-Article 21: Right to life and right to practice any profession and carry on any occupation, trade or business.


The Vishakha guidelines proposed the formation of the Internal Complaints Committee (ICC) comprising of a complaints committee headed by a woman, a special counselor and provisions for the safety of women like maintenance of confidentiality. It is mandatory to involve a third party like an NGO which is familiar with the issue of women’s rights and sexual harassment. The formation of ICC, if followed and held accountable, can go a long way in upholding the rights of women.


The most prominent civil uprising to uphold the rights of women in the workplace has been the 'Me Too Movement', where thousands of women came to the forefront and spoke against the harassment caused to them. It was founded in 2006 to help survivors of sexual violence, particularly women of color and to give them a voice, helping them to come out of the trauma they suffered. The idea behind this movement was “Empowerment through Empathy” where the entire women community came together to stand with each other. 


For the movement, the “silence breakers” could be any man or woman who comes forward to say that they had been the victim of abuse. Though it does not have any formal medium of the functioning or a core team, it provides empowerment and courage to individuals of all sex, race and religion to talk about the bitter truth of sexual abuse. Due to this, awareness about women’s rights in the workplace was created and it helped men understand the consequences they might face.


In a review, 63% of women questioned reported having been harassed, with 33% experiencing it more than once. Factors like women’s age, supervisor’s gender, blue-collar or white-collar role, marital status did not matter. However, the movement has triggered a negative trend where employers are skeptical of hiring women in positions that require proximity. 10% of both men and women employers said that they would be less willing than previously to hire women.


The reason given by them is mostly in relation to the false accusations that they might face. This fear has arisen due to multiple cases that were forged to downplay the power of the employer. There have been instances where women falsely accused men of sexually harassing them and the legal enquiries proved otherwise. This action of a few has rendered a looming question over the entire movement and the rights of women to exercise their power of speech at large. Keeping these cases in mind, some perpetrators have filed defamation suits against women for allegedly conspiring against the man to harm his reputation.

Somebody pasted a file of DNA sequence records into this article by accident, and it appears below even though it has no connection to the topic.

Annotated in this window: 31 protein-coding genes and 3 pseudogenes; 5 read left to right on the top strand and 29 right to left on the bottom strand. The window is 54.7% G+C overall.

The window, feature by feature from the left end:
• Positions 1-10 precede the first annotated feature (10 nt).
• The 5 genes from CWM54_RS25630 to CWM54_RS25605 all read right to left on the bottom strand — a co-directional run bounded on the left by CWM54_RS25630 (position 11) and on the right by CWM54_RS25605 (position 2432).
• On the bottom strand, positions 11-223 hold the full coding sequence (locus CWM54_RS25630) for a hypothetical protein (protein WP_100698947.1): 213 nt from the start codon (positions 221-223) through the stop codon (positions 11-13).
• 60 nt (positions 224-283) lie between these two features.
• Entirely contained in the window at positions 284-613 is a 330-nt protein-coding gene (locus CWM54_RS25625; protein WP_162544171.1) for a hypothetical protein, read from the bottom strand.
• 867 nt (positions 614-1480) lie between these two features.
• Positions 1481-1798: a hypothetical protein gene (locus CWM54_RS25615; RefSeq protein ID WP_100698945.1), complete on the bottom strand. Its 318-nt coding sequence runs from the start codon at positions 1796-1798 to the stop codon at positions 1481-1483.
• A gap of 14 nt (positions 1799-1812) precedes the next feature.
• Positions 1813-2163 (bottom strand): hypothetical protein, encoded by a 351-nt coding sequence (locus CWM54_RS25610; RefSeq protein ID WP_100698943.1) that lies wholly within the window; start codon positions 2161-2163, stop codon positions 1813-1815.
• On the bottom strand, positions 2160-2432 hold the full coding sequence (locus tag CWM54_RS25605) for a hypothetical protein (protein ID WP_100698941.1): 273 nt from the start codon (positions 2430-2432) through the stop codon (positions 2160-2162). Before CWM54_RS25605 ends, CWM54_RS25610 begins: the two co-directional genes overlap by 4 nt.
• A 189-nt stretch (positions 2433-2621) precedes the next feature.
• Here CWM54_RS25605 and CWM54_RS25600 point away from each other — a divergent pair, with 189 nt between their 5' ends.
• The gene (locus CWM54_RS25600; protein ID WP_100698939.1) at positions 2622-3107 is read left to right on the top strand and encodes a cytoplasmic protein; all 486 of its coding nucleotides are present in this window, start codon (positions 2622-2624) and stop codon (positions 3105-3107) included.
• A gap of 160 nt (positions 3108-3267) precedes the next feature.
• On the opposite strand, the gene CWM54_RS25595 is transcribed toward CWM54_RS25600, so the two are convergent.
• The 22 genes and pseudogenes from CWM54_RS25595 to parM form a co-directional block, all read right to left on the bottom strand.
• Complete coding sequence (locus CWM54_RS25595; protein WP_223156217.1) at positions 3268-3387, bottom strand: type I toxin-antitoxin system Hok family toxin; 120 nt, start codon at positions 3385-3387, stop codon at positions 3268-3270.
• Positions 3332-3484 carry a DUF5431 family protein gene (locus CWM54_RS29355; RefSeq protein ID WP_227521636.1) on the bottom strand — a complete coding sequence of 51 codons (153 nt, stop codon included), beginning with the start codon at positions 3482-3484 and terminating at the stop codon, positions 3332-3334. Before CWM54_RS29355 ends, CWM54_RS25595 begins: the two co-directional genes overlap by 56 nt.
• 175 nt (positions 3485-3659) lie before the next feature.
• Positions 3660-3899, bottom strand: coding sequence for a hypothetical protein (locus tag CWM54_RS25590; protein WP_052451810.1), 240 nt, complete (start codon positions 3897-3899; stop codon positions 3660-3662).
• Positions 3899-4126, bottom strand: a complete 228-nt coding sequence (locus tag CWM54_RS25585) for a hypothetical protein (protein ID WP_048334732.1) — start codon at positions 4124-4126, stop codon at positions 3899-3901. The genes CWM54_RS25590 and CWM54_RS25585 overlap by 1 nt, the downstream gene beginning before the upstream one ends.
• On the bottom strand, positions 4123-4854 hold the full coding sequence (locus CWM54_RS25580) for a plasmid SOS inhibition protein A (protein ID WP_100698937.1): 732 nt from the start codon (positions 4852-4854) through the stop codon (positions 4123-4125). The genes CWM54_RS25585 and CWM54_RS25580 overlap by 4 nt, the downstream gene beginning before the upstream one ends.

To curb these multiple instances of injustice against women, in 2019, WHO, UN Women and UN Agencies published a framework for preventing violence against women, called RESPECT Women, which stands for:


R- Relationship Skills Strengthening


E- Empowerment of Women


S- Services ensured


P- Poverty reduced


E- Enabling environments to be created (schools, workplace, public spaces)


C- Child and adolescent abuse prevented


T- Transformed attitudes, beliefs and norms


 


There needs to be a political commitment from leaders and policy makers to speak out and condemn violence against women. Along with this, law enforcement and policies which address violence against women and promote gender equality need to be facilitated. Strengthening of institutions and capacities of the health, education, law enforcement and social services sector to address violence against women is of utmost importance.


 


Photo Courtesy: Everypixel 


Tags: violence domestic violence human rights vishakha guidelines women's rights me too sexual assault vishakha judgement gendered violence CEDAW Sexual harassment